Normandy to Berlin - Walking on Hallowed Ground
By Les Young
Aug 7, 2008, 00:00
In the wee hours of June 6, 1944 (Day-D, World War II) the long awaited Allied invasion of France began. Paratroopers and glider forces began landing soon after midnight, the Americans behind the western beaches, the British at the eastern flank. Their roles were to secure vital transportation junctions and river crossings to prevent, or delay, the arrival of German reinforcements. After sunrise, American, British, and Canadian ground forces came ashore at five beaches code-named Utah, Omaha, Gold, Juno, and Sword. By late afternoon the Allies’ objective was reached. Beachheads were established to the interior of the entire 50-mile front from which the invasion could be sustained. German General Erwin Rommel correctly predicted this would be “The Longest Day.”
Frank Lee, a Norwood farmer, watched the Ken Burns PBS television series “The War” and was eager to participate in a mid-summer WTVI promoted battlefield tour. Frank persuaded me and his son, Michael Lee of Raleigh, to accompany him. Our eleven-day tour began in Normandy and continued through the Argonne and Hurtgen Forests, to the Battle of the Bulge, across the Rhine River, and on to Weimar, Buchenwald, Berlin, and Potsdam. We visited museums, battlefields, and military cemeteries from both WW I and WW II, as well as other locations of historical interest, including the sites of Joan of Arc’s burning at the stake (Rouen, France) and Martin Luther’s posting of his 95 points of church reform (Wittenberg, Germany).
Early in our trip we stopped at a hillside park dedicated to American paratroopers. I was particularly interested in this park as a dear friend from Norwood jumped with his company near this site. The park overlooks the bridge at La Fiere, Normandy, where units of the 82nd Airborne Division sealed the Ste. Mere Eglise and Utah Beach areas against German reinforcement.
As others climbed the hill to observe the monuments, I remained behind at the park entrance to read the names posted on the Order of Battle. I was looking for, and half expecting to find, my friend’s name listed there. To my delight, Lt. James M. Irvin’s name does appear, and not far below those of Generals Matthew Ridgway and James Gavin. Jim is listed as Commander, B Company, 1st Battalion, 505th Parachute Infantry Regiment, 82nd Airborne Division.
Night paratrooper drops over enemy terrain, and especially on dark, cloudy nights, were notoriously inaccurate. As occurred with others, Jim and his company landed miles from their intended drop zone. Jim was wounded and captured. After an extended march to the rear, Jim and other officers were loaded aboard a bus for transport to Germany. As their charcoal-fired bus slowed on an uphill grade, Jim and two companions scrambled through the back door and found concealment in a roadside ditch from a passing German convoy. Later, a French farm boy discovered the three asleep in a barn and informed his father who provided them a secure place to rest, in a hayloft. They brought food and civilian clothing, tended Jim’s wound, and instructed them to travel south toward Brittany, where the Germans were fewer.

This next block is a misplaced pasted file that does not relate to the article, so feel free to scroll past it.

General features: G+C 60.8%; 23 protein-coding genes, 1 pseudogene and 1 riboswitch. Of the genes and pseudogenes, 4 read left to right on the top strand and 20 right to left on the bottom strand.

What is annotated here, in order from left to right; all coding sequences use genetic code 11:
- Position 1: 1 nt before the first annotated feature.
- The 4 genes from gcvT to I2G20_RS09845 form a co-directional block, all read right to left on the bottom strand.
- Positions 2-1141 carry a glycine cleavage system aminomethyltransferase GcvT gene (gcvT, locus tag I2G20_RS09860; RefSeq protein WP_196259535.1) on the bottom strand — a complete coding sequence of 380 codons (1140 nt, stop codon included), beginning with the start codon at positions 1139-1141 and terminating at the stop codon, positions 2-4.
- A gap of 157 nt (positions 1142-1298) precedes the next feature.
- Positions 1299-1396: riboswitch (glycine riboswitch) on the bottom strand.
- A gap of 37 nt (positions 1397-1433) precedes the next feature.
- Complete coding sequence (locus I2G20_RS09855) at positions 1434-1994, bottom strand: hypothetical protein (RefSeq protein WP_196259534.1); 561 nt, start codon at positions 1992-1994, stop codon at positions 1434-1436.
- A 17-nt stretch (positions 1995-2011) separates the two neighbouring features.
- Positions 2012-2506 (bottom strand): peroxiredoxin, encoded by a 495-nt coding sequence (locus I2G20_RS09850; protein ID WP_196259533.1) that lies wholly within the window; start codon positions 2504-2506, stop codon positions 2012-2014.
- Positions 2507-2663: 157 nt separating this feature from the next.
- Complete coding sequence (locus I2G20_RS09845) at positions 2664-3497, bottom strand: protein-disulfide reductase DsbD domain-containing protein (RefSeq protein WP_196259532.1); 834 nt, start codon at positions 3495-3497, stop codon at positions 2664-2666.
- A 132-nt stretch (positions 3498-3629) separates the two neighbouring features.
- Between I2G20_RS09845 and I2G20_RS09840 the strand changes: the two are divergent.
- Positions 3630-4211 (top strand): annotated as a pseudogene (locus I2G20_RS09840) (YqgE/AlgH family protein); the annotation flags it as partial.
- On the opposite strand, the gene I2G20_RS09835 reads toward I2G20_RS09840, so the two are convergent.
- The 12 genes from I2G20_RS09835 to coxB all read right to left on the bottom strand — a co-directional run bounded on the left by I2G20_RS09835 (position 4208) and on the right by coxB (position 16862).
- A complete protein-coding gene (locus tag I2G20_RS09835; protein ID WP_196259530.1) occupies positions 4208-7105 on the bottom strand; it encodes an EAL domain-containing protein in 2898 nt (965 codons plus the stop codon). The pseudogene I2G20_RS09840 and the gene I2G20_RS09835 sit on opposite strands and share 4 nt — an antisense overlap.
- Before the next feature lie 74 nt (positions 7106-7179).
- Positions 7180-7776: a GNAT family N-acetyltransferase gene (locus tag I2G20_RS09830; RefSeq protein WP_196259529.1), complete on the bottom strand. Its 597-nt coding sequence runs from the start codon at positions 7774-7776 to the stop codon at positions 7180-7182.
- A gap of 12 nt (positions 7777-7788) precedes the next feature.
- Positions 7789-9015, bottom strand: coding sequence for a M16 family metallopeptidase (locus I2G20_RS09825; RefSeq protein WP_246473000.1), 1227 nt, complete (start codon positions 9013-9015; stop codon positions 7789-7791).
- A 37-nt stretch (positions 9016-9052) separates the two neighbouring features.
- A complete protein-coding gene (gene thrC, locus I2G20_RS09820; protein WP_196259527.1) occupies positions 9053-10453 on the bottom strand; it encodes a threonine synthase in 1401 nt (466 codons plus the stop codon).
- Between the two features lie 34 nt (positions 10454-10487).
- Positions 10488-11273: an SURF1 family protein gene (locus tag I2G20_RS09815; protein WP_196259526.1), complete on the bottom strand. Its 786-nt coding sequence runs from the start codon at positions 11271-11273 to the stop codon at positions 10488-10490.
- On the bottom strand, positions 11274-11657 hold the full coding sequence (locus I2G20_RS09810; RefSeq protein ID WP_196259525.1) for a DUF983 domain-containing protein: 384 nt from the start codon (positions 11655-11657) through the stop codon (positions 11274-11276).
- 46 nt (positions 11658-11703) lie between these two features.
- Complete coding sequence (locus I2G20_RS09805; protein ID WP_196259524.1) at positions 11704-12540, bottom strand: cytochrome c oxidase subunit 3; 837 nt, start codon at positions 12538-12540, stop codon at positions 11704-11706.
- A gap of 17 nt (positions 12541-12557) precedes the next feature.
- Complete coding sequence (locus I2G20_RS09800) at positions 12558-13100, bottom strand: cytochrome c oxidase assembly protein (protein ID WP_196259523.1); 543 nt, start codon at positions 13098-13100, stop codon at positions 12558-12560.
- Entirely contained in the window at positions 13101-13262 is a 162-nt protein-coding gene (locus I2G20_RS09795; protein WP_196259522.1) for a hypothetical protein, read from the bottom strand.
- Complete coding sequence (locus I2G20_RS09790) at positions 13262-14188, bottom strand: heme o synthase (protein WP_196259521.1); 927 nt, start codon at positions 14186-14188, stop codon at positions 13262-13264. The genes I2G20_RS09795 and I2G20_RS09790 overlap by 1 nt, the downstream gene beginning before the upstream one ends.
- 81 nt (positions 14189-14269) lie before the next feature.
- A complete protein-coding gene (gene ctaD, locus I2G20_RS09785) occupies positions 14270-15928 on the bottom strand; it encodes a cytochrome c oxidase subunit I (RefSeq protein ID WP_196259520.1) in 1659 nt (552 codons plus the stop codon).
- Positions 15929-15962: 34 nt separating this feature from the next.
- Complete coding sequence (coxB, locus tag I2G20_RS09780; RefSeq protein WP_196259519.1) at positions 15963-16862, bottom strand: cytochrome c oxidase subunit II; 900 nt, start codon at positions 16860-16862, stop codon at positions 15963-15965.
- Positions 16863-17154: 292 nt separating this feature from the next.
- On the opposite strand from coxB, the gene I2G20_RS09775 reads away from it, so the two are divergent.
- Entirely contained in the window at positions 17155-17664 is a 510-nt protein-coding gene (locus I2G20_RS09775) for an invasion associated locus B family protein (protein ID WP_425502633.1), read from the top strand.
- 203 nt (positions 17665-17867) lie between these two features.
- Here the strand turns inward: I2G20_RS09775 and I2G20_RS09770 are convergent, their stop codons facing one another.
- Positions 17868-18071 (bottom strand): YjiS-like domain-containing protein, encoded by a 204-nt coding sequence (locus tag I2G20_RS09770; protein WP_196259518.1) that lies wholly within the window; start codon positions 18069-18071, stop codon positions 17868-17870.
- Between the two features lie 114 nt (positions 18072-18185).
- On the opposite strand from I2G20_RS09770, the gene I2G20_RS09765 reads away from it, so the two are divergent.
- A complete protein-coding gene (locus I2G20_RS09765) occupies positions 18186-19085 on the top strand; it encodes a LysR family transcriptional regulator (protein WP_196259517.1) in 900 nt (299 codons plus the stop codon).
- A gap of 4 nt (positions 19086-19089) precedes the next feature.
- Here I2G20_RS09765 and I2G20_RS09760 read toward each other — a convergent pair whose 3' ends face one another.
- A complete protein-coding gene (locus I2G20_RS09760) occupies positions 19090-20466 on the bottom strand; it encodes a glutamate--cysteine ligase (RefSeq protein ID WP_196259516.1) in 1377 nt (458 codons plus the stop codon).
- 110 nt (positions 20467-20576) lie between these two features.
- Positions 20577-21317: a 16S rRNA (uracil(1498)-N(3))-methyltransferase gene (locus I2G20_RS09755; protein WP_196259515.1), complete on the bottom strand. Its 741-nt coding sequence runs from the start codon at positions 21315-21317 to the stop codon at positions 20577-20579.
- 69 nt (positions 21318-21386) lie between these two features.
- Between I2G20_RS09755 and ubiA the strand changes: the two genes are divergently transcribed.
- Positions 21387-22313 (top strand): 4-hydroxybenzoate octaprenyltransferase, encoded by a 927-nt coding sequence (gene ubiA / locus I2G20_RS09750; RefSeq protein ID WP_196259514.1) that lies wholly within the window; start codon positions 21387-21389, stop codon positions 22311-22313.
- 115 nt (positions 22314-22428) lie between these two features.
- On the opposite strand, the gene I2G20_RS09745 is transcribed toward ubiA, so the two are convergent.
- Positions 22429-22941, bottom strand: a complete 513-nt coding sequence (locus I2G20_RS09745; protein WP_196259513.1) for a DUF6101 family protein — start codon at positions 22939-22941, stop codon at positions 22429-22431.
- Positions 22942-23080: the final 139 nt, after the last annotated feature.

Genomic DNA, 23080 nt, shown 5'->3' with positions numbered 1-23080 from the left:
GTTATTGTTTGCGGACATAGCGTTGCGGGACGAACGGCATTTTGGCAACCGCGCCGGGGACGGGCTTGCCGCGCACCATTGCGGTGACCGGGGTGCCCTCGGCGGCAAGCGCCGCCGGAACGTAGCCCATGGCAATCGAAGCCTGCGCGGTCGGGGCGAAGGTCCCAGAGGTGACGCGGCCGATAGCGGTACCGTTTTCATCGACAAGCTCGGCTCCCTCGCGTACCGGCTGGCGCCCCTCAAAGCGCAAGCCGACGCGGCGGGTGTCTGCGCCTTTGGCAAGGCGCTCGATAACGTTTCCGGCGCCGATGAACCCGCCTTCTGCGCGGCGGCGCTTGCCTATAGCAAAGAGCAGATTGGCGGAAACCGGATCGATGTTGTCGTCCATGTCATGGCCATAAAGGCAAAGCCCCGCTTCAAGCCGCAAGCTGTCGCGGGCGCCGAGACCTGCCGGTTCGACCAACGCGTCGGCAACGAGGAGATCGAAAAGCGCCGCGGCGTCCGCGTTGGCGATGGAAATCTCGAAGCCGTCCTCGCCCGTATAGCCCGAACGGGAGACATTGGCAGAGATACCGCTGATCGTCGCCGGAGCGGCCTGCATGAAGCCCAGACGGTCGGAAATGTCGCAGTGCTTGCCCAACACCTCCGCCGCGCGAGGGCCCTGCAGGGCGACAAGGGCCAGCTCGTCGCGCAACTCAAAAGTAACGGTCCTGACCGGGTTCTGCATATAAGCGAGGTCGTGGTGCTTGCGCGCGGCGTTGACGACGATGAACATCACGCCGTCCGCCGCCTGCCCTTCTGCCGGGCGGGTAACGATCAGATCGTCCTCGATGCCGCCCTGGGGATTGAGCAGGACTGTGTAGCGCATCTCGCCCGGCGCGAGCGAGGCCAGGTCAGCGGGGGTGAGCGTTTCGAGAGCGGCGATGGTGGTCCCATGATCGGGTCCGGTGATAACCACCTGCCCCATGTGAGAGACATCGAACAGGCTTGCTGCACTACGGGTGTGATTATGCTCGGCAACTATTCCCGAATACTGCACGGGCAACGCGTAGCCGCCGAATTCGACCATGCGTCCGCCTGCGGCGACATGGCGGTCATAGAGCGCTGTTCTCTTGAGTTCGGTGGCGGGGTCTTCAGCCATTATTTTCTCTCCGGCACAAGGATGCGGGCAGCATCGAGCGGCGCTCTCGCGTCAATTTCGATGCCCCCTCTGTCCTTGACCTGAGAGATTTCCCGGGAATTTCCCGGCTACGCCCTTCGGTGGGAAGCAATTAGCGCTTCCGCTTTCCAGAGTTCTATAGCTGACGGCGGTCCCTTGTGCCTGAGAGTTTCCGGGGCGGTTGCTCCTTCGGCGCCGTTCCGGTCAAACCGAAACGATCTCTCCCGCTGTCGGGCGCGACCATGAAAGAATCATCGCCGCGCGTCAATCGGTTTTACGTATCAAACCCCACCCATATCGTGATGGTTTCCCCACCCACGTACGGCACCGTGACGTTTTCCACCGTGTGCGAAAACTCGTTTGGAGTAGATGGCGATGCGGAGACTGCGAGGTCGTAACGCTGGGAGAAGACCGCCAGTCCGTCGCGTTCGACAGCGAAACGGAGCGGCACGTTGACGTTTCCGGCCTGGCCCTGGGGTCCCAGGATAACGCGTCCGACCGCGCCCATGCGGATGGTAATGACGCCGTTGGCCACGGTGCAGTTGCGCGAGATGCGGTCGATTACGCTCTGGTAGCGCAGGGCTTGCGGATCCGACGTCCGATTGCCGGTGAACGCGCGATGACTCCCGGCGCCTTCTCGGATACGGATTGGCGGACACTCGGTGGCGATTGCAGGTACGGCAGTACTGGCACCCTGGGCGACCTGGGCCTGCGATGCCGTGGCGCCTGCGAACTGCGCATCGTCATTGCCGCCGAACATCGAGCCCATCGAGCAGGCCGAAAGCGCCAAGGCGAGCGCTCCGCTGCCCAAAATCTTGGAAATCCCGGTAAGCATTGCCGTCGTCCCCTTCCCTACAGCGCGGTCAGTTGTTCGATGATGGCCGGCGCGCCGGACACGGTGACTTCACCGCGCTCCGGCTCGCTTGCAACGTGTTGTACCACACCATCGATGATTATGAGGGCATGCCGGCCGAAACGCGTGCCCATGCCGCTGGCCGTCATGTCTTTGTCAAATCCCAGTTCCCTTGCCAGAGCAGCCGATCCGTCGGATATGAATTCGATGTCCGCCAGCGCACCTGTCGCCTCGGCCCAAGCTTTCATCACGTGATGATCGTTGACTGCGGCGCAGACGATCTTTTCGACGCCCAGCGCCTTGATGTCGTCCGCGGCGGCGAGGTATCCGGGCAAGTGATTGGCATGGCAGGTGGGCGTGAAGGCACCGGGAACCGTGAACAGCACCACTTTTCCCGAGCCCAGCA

To reduce the risk of recapture, the three traveled on separately. At one point, Jim found refuge at an orphanage where a priest gave him a bicycle to ride. Another farm family secured French identity papers indicating Jim to be a “deaf-mute.” Sporting a newly grown moustache and beret, Jim bade farewell to his French friends and peddled toward Brittany. During the journey, Jim passed work details supervised by German guards, but none asked to see his papers. In time, Jim arrived at a seaport, proved himself to be an American soldier, and caught a vessel back to England. Jim’s two-month odyssey ended when he made his way to the 82th Airborne Division headquarters where he resumed command of Company B, then being reorganized for the September invasion of The Netherlands. It was there, in Operation Market Garden, that Jim sustained his most severe wounds. In all, Jim jumped in four campaigns – Sicily, Italy, Normandy, and Holland.
Near the end of our trip – at Torgau, Germany – our local guide, Heinz Richter, told how the American and USSR armies first met at Torgau on the Elbe River. Across the river from the old castle and church fly the flags of the three countries involved in that historic moment, those of the U.S.A., the U.S.S.R. and Germany. The group then visited the old church, the first Protestant church ever constructed. It remains standing and in service today. Martin Luther preached the inaugural sermon here, and according to Heinz, Luther credited Torgau as being the “wet nurse” of the Protestant Reformation, as his ideas for reform secured prominent adherents in this city.
Before departing Torgau, we learned that Heinz is a retired farmer, so he and Frank had much in common. Torgau is located in what was once East Germany, a communist country and enemy of the U.S.A. for more than forty years. Heinz managed a state-owned collective farm of 7,500 acres. Among other crops raised there were cereals, sugar beets, and forage.
It is amazing how time can heal our most desperate fears. Not so long ago communists were considered by Americans to be the most despicable form of human existence. Today these very people act and look just as ourselves.
Published in the Stanly News and Press, Albemarle, NC - August 5, 2008.
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